Floridians with felony convictions have regained the vote. Now, what will get them to the polls?

New voters will likely still face barriers to the ballot.

South Florida voters wait in line to cast their ballots late in the day at a busy polling center in Miami, Florida on November 6, 2018. Photo by RHONA WISE / AFP/ GETTY IMAGES
South Florida voters wait in line to cast their ballots late in the day at a busy polling center in Miami, Florida on November 6, 2018. Photo by RHONA WISE / AFP/ GETTY IMAGES

Desmond Meade and Neil Volz, the leaders of the Florida Rights Restoration Coalition, were euphoric last week when Florida voters overwhelmingly approved a constitutional amendment to restore voting rights to people with felony convictions.

When Amendment 4 takes effect on January 8, Meade, Volz, and roughly 1.4 million people with criminal records will be able to register to vote — many for the first time ever. The milestone will be thanks to the work of the Florida Rights Restoration Coalition, which led the movement to pass the historic initiative.

The organization plans to keep working, Meade said, and is already looking to continue building a movement of returning citizens that can advocate for criminal justice reform. They’re also planning to help formerly disenfranchised citizens to register to vote.


Amendment 4 is a self-executing ballot amendment, which means that it doesn’t require an act of Congress or the governor to take effect, Meade said.

“In January, when we walk into our local supervisor of elections office to vote, we’ll be doing so under the authority of the highest law in the state of Florida,” he told ThinkProgress. “We fully expect every elected official in the state of Florida to honor the law.”

Still, Nicole Porter, director of advocacy for the Sentencing Project, said that newly eligible citizens will face the typical barriers to the ballot that exist for anyone trying to cast a ballot in a state with changing election laws.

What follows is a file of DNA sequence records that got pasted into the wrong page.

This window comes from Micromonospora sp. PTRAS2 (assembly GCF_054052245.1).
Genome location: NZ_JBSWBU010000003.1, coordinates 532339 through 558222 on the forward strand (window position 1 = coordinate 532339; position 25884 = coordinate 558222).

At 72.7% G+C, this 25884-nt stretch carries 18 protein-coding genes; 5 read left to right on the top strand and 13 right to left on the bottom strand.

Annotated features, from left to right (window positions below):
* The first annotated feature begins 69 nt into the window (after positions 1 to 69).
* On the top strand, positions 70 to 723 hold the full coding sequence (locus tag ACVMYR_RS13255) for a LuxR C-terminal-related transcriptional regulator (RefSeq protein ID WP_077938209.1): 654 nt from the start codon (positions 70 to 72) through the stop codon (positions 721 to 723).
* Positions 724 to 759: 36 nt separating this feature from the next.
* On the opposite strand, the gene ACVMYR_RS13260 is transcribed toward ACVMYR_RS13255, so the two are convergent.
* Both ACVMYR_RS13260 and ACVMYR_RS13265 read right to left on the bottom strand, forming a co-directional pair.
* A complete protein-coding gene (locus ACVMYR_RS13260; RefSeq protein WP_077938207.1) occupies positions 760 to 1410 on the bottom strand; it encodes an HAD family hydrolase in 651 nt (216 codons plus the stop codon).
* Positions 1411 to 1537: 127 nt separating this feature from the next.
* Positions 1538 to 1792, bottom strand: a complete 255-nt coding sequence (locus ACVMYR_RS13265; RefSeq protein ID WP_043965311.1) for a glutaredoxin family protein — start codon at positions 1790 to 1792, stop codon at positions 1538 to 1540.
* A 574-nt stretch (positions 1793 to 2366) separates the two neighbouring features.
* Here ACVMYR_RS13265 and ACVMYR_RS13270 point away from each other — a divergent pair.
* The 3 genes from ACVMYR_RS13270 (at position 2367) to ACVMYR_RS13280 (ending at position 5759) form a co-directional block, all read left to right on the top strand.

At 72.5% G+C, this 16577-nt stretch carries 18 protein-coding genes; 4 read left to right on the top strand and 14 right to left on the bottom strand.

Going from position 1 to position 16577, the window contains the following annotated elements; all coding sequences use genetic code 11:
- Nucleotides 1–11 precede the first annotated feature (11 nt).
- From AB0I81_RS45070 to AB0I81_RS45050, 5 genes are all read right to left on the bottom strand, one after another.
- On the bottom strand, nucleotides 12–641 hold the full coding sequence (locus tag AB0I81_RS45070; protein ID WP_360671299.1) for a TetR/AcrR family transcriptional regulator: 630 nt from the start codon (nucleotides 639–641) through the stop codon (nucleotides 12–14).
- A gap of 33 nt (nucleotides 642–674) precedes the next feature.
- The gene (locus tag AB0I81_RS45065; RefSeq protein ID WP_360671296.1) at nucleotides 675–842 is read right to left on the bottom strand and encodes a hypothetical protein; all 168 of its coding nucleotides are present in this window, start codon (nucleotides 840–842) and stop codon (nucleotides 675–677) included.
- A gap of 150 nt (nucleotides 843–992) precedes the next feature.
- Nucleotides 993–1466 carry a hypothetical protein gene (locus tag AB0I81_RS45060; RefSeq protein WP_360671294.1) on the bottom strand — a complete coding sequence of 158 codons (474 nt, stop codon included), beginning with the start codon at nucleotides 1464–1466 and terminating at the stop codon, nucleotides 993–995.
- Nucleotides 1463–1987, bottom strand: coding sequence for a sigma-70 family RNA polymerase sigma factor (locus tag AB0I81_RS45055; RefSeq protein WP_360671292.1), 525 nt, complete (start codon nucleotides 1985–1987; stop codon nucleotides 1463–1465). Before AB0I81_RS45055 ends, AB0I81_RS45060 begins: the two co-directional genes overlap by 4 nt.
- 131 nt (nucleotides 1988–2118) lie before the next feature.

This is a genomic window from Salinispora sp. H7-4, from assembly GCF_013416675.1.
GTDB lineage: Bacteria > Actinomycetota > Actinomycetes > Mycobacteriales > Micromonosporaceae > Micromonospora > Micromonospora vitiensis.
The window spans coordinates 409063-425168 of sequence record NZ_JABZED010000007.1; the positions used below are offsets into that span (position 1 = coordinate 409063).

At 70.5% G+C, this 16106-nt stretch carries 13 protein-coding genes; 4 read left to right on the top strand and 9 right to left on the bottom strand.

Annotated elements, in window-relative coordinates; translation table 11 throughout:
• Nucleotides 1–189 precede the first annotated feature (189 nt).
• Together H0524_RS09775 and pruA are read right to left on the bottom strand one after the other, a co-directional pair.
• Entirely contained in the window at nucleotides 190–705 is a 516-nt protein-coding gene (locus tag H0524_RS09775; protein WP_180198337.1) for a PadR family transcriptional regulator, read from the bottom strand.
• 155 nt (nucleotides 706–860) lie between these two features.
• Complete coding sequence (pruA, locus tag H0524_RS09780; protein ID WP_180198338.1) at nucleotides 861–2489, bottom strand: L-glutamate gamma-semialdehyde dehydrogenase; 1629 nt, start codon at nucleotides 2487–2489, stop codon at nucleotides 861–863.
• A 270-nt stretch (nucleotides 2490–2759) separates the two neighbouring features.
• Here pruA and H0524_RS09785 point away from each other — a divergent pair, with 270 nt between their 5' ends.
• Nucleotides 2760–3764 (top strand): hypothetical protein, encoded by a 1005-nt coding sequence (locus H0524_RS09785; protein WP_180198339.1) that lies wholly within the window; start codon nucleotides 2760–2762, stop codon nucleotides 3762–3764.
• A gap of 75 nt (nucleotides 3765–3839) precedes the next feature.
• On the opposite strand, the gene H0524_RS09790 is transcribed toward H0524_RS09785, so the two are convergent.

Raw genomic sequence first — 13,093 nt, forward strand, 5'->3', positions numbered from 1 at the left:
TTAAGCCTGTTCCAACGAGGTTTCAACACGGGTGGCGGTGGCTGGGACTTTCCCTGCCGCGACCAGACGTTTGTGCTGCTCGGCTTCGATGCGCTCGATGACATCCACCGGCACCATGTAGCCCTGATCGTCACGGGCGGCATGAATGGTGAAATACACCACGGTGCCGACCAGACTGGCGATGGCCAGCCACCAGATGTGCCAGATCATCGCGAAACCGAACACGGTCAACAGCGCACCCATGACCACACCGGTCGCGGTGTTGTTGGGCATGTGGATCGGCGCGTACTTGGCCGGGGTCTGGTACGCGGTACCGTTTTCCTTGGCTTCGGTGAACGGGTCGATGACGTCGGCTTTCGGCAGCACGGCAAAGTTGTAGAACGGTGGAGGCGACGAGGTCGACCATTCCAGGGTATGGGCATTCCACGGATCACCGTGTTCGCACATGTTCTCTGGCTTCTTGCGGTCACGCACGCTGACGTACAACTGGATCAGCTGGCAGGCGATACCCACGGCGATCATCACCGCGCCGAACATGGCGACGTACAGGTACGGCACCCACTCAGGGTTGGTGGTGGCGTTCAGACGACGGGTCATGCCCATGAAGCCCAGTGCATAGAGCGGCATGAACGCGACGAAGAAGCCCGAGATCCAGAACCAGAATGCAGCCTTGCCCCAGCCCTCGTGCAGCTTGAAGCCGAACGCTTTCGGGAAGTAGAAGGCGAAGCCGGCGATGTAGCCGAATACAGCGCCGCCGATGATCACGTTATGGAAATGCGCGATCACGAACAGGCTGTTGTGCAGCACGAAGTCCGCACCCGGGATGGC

“The barriers to voting for most folks are confusion about their voting rights, and there are things the state could do about that,” she said, adding that Florida officials should improve ballot access for all voters, whether or not they recently gained their civil rights.

Floridians who already had the right to vote experienced many of those barriers in the state’s election this year, and the issues likely be worse for newly-enfranchised voters in future elections, Porter said.


There also will be barriers that are unique to people with felony convictions. The fact that Amendment 4 doesn’t apply to people convicted of murder of violent sexual offense could pose some confusion, Porter said.

“Given the exclusions, the best next step would be for the state of Florida to send a letter to every resident who is now eligible to vote … welcoming them to civic engagement,” she said.

The state should provide information to individuals about their rights when they leave prison or transition off parole and probation, she said.

Another barrier may arise because Amendment 4 applies only to individuals who have paid off the fines and fees associated with their felony convictions. Experts say they worry that the inability to make those payments could leave many disenfranchised.

Porter suggested that there are potential solutions, including campaigns by the voters and organizations that supported Amendment 4 to raise money for those individuals.


While the Florida Rights Restoration Council has no plans to do that, Volz told ThinkProgress that the organization plans mobilize potential new voters and in the future will become involved beyond elections.

“We really want to take this a step at a time and encourage people to fully engage in their community and in this process,” Volz said. “We want to help develop leaders and great citizens and … it’s not just about the registration process.”

Keeping politics out of it

Meade highlights the fact that the movement was never partisan and secured more than five million votes — more than any individual candidate on the ballot in Florida this year.

After the election, many experts pointed to Republican gubernatorial candidate Ron DeSantis’ small lead over Democrat Andrew Gillum, claiming that if people with felony convictions had voted in this election, Gillum would have won.

While likely correct, Meade and Volz said they both take issue with that rhetoric.

“This is not about how many Democrats could be registered or how many Republicans could be registered,” Meade said. “It’s about how many human beings could be welcomed back into our democracy.”

Volz, a Republican and former staffer for a GOP member of Congress, agreed. He expressed frustration that many have people already are couching Amendment 4 as a measure that will benefit Democrats, when in fact, it was passed with overwhelming support from both parties.

In the coming months, Meade said he hopes other states will look to Florida’s success — especially Virginia, Kentucky, and Iowa where felons are still barred from voting for life.

The lesson he wants them to take, he said, is that Floridians voted to pass Amendment 4 out of “love, not hate or fear.”

“It’s a testament to what we can accomplish when we come together for humanity and put people over politics,” he said.